Fuentes, who in later life divided his time between Mexico City and London, had three children in two separate marriages. Two died tragically, one from complications due to haemophilia and the other from a heart attack.
Classically elegant as well as cosmopolitan and erudite, the moustachioed author admitted affairs with actresses Jeanne Moreau and Jean Seberg.
Fuentes was often mentioned as a possible winner of the Nobel Prize that was awarded to his regional contemporaries Gabriel Garcia Marquez and Mario Vargas Llosa.
He did receive the Cervantes Prize and the Prince of Asturias Prize, the biggest awards in the Spanish-speaking world, in 1987 and 1994.
Find Carlos Fuentes' works in our online bookshop.
Posted by Renata, on 15 May 2012. Comments: 0
Il crimine si trasforma molto velocemente, si sposta a perdifiato di cittá in cittá, a ritmo serrato senza lasciare il tempo di capirne i movimenti e chi ne é realmente coinvolto. Lascia scie di morte e sconfitte permettendo a pochi di avanzare e crescere a molti di prendervi parte con troppa superficialitá e saccenza di saper fare affari! Delinquenza spicciola al fianco di organizzazioni e famiglie criminali organizzate e molto esperte, tanti nomi, volti, situazioni che si rincorrono tra le grandi cittá europee e extraeuropee e via alla volta di Marsiglia, punto d'arrivo.
Russia, India, Paraguay, Italia, Francia, Cina, famiglie storiche e nuove leve, poliziotti corrotti o spietati o totalmente inesperti, giornalisti troppo curiosi e ingenui, intrighi internazionali gestiti da troppe teste o troppo poche?
A ritmo di kalashnikov e coordinate geografiche e una miriade di nomi, ci si ritrova catapultati ovunque sino dalle prime pagine e lo si legge col respiro davvero corto.
La Dromos Gang, quattro compagni universitari alla facoltá di economia di Leeds, risultano essere il filo conduttore alla rincorsa del colpaccio che sistema tutta una vita, attraverso un viaggio tra le trame del crimine mondiale.
Un altro bel regalo dalla penna di Massimo Carlotto!
Posted by Amélie, on 8 May 2012. Comments: 0
Gideon Defoe's hilariously witty pirate books are also available in French!
Follow the Pirate Captain (le capitaine pirate), the albino pirate (le pirate albinos), the pirate with a scarf (le pirate avec une écharpe) and all their pirates friends and pirate enemies, in their adventures with scientists, manpanzees, whales and the like...
It is 1837, and for the luxuriantly bearded Pirate Captain and his rag-tag pirate crew, life on the high seas has gotten a little dull. With nothing to do but twiddle their hooks and lounge aimlessly on tropical beaches, the Captain decides it's time they had an adventure. A surprisingly successful boat raid leads them to the young Charles Darwin, in desperate need of their help.
And so the pirates set forth for London in a bid to save the scientist from the evil machinations of a diabolical Bishop. There they encounter grisly murder, vanishing ladies, the Elephant Man - and have an exciting trip to the zoo.
The Pirate Captain is in trouble. Eager to appease his crew with a boat that has a functioning mast, fewer holes and cannons that actually fire, he splashes out on the fancy new Lovely Emma, spending six thousand doubloons he doesn't have.
Finding themselves in debt to the beautiful but deadly Cutlass Liz - or the Butcher of Barbados, as she's otherwise known - the pirates need to raise some money fast. In a desperate race against time, our heroes embark on an adventure that will take them from the shores of Nantucket to the bright lights of Las Vegas, to the ends of the earth in search of a mythical white whale, and even, perhaps, into the dark depths of madness. But hopefully they'll be home in time for tea.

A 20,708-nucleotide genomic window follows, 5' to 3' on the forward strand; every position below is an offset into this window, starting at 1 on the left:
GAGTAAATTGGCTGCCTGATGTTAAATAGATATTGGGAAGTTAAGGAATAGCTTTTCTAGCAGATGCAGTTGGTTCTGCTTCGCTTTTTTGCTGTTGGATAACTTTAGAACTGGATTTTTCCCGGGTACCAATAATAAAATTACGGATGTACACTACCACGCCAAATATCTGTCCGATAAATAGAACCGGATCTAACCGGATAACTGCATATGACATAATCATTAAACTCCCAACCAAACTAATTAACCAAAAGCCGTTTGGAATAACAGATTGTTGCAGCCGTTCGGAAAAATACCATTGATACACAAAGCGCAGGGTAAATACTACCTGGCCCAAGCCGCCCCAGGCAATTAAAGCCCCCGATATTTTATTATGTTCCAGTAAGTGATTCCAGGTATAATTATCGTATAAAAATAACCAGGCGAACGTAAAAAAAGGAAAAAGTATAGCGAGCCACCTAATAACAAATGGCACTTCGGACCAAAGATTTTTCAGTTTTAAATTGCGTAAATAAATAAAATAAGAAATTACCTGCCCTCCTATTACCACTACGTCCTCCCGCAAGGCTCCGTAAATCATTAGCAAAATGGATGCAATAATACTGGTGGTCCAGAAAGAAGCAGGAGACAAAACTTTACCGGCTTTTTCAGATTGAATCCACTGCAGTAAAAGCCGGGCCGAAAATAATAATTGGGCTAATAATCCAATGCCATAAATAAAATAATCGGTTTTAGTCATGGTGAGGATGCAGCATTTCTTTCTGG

Posted by Amélie, on 4 May 2012. Comments: 0
The BFI are holding a retrospective from 2 to 31 May to celebrate the career of classic French movie star Jean Gabin, including classic gems such as La Grande Illusion, Le Quai des Brumes and Maigret tend un piège!
We are teaming up with the BFI to offer you the chance to enjoy the Jean Gabin season with either a pair of tickets for any film of the retrospective or a copy of Julian Jackson's essay on La Grande Illusion!
Just send us an email at email@example.com indicating your preferred prize and two lucky winners will be selected at random to win one of either prize. The winners will be notified by email.
Between 1930 and 1976, magnetic French star Jean Gabin built an unparalleled screen image that encompassed both tragic working-class hero and underworld godfather. Highlights include the extended run of Le Quai des brumes a marvellously moody thriller bittersweet whose atmosphere of fatalistic romanticism is brilliantly sustained by Carné and his cast. Seldom has the seedy side of life seemed so utterly seductive...
Posted by Sylvia, on 4 May 2012. Comments: 0
If you are a teacher of Spanish and you teach 16+/adults, come along to our lovely bookshop to meet the author of our best-selling course "Nuevo Ele", who will talk about ways teachers can help students to discover and apply positive learning strategies. Virgilio Borobio will also be giving out a free copy of our new course ELE ACTUAL, which is the "evolution" of Nuevo Ele. So join us for a glass of wine and meet other teachers too at The European Booskshop on Thursday the 17th of May 2012 from 18:30.
RSVP before the 13th May: firstname.lastname@example.org
or telephone 01242 245252
We look forward to seeing you there!
Recent blog entries
Christmas Opening Times
MFL Dictionaries for secondary school
Is Vince Cable right?
The treacherous campaign for Brexit
Brexit must be reversed!
Schools Library Service Promotion